Saturday, June 21, 2014



Aladdin is Disney's 31st feature film, and the third movie directed by superduo John Musker and Ron Clements, who had previously directed Great Mouse Detective and Little Mermaid.

Loosely based on the 1001 Nights tales, the project was originally suggested by the great songwriting duo Alan Menken and Howard Ashman, who had worked on the songs for Little Mermaid and Beauty and the Beast. Although originally rejected, the film moved on after Howard Ashman presented a first draft of the script to the directors.

For the character design and animation, Disney used some of the talents that had already proved to be some of the best artists that had worked at the studios such as Glen Keane (Ariel, The Beast),  who was supervising animator for Aladdin, and Andreas Deja (King Triton, Gaston), supervising animator for Jafar, and even Mark Henn who had worked with Keane on Ariel, worked on the design and animation of Jasmine. But there was one newcomer who proved to be an amazing animator, and who broke with all previous Disney characters. Eric Goldberg was in charge of animating the Genie, probably Disney's most cartooney character.

Goldberg's amazing character paired with Robin Williams' genius comedic voice made the Genie one of the greatest characters from the Disney Renaissance era.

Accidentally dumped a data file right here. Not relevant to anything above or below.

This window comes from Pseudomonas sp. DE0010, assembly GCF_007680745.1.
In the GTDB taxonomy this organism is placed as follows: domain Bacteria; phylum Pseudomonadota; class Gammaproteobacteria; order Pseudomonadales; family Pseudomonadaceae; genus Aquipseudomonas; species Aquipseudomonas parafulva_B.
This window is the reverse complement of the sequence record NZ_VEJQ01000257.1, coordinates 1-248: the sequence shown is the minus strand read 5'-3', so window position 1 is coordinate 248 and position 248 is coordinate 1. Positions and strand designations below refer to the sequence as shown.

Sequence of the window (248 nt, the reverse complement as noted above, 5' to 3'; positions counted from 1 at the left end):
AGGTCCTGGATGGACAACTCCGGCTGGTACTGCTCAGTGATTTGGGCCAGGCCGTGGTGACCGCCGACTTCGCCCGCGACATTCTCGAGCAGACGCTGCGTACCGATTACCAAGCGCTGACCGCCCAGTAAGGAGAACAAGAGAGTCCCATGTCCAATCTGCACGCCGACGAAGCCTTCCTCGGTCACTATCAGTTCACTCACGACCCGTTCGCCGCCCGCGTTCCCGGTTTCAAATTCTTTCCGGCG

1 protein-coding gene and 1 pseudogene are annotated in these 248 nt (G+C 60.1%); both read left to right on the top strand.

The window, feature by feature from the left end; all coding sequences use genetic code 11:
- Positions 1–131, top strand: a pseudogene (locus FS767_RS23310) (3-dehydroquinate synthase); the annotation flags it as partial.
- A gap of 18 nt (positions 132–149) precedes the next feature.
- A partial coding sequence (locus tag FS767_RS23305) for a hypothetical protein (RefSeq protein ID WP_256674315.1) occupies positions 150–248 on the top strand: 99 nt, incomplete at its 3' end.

Although all the movies from the 90's are still done in classic animation, some 3D animation was being used since the Great Mouse Detective in the 80's in some scenes to enhance the environment and camera movements. 
In this case, the studio used 3D animation to work on the complicated shapes of the magic carpet. Even though the character has no face or hands, it still has a lot of personality. 

After its release in 1992, the great success of Aladdin pushed Disney to create a series of direct to video sequels, the first ones in Disney history (and some of wish that they would've stayed with the first movies). 

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